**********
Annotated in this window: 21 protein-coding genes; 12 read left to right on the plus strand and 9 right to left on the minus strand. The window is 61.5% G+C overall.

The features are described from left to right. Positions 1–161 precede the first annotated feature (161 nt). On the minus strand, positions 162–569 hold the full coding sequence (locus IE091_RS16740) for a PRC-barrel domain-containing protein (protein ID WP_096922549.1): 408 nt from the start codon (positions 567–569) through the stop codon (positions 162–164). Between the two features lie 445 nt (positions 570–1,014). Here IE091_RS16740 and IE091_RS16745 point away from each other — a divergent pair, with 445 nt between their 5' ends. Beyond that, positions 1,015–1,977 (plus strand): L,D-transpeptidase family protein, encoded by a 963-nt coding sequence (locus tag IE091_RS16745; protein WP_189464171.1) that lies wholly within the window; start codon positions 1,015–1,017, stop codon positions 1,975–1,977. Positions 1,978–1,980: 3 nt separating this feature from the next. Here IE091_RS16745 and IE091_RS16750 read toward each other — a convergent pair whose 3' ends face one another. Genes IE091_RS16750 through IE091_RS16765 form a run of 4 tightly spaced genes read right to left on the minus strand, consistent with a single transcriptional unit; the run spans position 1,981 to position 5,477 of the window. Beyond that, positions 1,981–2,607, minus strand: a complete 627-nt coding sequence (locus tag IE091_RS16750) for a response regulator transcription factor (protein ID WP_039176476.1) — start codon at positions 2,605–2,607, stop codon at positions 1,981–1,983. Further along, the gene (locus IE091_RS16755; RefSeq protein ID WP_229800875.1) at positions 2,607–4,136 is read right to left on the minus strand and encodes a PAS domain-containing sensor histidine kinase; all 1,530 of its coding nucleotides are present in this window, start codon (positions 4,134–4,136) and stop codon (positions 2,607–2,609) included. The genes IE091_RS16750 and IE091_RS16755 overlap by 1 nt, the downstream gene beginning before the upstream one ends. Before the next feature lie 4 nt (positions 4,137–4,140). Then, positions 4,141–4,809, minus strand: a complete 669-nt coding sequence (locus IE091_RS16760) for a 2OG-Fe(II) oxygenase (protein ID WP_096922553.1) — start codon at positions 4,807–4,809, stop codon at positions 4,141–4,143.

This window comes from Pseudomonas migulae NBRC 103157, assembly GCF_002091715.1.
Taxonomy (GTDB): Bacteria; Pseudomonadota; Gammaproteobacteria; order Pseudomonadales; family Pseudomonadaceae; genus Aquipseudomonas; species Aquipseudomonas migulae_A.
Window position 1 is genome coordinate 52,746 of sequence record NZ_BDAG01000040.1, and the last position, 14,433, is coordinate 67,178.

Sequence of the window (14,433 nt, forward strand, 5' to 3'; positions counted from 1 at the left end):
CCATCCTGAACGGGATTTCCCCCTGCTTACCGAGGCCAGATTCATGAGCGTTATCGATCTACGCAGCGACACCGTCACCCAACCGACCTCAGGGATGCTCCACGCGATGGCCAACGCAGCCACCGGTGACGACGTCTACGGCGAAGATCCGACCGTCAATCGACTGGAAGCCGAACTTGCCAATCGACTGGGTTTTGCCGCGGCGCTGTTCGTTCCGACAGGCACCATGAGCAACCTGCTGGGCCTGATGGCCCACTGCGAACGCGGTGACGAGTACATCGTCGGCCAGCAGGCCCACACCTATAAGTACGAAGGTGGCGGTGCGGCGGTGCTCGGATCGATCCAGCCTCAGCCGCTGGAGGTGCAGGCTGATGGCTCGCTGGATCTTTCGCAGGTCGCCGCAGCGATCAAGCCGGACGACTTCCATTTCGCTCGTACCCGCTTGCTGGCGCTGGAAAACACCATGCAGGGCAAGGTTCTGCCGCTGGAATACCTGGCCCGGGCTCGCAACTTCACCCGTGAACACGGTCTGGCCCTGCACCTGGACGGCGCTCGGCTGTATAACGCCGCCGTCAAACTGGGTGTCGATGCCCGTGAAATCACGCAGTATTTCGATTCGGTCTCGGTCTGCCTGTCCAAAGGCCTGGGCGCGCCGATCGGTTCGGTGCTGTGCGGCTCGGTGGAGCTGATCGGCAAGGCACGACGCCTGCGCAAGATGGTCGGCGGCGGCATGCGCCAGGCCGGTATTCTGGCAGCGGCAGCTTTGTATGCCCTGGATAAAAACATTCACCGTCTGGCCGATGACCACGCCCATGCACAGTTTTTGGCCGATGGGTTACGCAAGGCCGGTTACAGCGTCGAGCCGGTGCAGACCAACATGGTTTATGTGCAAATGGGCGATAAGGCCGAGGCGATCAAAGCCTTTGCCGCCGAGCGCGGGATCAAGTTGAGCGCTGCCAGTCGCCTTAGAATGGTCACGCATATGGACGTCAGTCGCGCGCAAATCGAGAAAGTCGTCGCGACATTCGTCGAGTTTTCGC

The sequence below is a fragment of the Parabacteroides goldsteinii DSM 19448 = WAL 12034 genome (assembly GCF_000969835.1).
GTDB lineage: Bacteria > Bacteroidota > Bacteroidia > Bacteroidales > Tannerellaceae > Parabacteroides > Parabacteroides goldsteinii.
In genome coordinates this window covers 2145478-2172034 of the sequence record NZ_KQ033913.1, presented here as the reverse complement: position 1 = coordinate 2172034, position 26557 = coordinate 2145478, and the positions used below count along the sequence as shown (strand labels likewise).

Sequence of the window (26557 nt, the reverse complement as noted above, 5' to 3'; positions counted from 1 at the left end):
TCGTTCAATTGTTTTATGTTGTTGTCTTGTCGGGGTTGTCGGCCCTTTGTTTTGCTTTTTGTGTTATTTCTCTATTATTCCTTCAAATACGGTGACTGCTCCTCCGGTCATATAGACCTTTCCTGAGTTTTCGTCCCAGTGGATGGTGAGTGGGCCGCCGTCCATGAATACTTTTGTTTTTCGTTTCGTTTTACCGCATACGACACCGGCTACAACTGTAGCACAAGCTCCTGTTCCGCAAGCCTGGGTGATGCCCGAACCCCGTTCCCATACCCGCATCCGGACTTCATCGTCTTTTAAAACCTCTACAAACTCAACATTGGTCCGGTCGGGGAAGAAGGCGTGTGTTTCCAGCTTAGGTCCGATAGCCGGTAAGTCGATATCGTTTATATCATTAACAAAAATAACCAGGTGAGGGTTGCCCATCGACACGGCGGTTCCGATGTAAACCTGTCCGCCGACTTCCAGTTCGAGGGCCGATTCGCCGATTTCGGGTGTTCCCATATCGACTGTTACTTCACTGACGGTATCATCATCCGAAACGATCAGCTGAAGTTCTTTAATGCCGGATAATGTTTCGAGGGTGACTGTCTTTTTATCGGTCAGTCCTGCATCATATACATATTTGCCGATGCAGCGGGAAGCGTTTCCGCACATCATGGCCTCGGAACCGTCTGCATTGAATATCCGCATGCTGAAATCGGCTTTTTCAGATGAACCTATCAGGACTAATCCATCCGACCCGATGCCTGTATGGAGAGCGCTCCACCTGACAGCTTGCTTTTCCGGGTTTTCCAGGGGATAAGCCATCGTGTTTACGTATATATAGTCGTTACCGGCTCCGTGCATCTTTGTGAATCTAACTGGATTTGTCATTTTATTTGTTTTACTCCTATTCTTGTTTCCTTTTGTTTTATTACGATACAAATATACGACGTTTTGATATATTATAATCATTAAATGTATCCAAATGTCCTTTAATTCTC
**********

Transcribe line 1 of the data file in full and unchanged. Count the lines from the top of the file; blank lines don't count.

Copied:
Annotated in this window: 21 protein-coding genes; 12 read left to right on the plus strand and 9 right to left on the minus strand. The window is 61.5% G+C overall.